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Cassandra Ann Cosby

She was born in Buffalo, NY.
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Cassandra Ann "Dee" Cosby is one of seven children born and raised in Buffalo, New York. She grew up as the only girl and learned early in life the value of persistence, how to make herself heard, and the struggles of growing up in a poor family and trying to maintain a sense of pride and personal dignity while staying in touch with the values of the Pearsall family roots in Muscle Shoals, Alabama.

Her mother, Ms. Alberta Pearsall-Cosby struggled to make ends meet for family by signing on to work in the fields of local farms picking fruit and vegetables, often taking young Dee and her brothers with her to work as well. This was a way of supplementing the family income she earned working part-time as a Buffalo School Crossing Guard for thirty-seven years.

But even so, for all her mom's effort the family was struck with tragedy on more than one occasion, first when five-month old Karen Marie died from pneumonia because the family did not have adequate health insurance; and then again in 1994 when the youngest brother in the family, Alvin, a foreign language teacher for Buffalo Public Schools was robbed and shot to death in his Eastside home by a former student- a student whose family Alvin Cosby had been mentoring.

Dee attended elementary and junior high school, but left at age fifteen joined Job Corps in Portland, Oregon where she graduated with dual certificates in Printing Press Operator and Banking Clerk. She was selected to deliver the Valedictorian speech for her graduating class.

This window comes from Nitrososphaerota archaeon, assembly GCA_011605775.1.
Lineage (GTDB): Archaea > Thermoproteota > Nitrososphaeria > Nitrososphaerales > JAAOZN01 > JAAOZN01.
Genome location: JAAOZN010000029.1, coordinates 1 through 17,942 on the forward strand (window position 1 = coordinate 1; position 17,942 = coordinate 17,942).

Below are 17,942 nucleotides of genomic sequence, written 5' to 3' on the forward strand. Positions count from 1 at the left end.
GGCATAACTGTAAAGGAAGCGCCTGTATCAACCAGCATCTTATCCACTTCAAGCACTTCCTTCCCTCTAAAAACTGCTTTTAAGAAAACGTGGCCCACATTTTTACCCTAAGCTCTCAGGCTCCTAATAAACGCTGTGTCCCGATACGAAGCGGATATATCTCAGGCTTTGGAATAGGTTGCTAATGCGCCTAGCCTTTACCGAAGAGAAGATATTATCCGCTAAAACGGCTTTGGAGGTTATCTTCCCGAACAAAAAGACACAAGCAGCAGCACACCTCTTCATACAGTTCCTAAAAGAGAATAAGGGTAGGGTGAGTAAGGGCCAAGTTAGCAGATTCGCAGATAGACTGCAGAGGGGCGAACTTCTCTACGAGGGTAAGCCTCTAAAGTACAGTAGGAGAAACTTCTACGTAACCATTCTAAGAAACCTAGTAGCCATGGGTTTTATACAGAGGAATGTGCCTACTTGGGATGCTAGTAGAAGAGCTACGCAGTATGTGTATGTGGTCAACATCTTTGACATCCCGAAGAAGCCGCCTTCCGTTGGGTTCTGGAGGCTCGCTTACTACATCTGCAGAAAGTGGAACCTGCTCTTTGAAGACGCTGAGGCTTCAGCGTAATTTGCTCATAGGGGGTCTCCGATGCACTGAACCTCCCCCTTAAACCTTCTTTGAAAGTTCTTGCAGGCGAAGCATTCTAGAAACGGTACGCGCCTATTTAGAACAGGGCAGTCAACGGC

After thirteen years of nomadic living in California, Alaska, Texas, Arizona, and Oregon, Dee returned to Buffalo, New York. In 1990 she formed a professional partnership that resulted in the formation of the Buffalo Coalition of Home Day Care Providers, Inc. - Buffalo's first trade association created especially to address the business and professional needs of inner city home-based childcare services.

The organization developed an Early Childhood Certificate Program sponsored by Houghton College and State University of New York at Buffalo and held the first conference in Erie County for Family Day Care Providers at a Burger King in downtown Buffalo. Her activism caught the attention of scholars where she was invited to publish an article in the University of Pennsylvania: Community Schools and Colleges Journal that chronicled this grassroots effort that led to twenty-three inner city women establishing home based childcare businesses.

In 1994 Dee was appointed to the New York State Gubernatorial Transition Team as part of Governor-Elect George Pataki leadership team on Small Business & Tourism. Dee's recognitions and awards also include: Guest Lecturer, State University New York at Buffalo Graduate School of Education; Panelist New York State Regulatory Reform on Childcare; Business First 40 Under 40 Award for Leadership in Business; National Job Corps Programs Award for Excellence & Outstanding Alumnae and, Community Hero Olympic Torch Runner for the 1996 World Games.

Dee's activism extended to advocating for School Choice and hosting a radio show that gave parents and caregivers the opportunity to have their voices heard. Interspersed with her community involvement and activism, Dee worked as a workforce development instructor for welfare-to-work programs, operational trainer in banking and telecommunications industries and most recently as a Personal Banker serving the needs of Buffalo's poorest inner city community, In September 2007 Dee joined United Healthcare Customer Care Division in Tonawanda, New York and in February 2008 became a part of the Employee Engagement Team.

Dee maintains a journal of her experiences and is currently translating it into an autobiography titled: I Crashed the Party: Tales of an Urban Republican.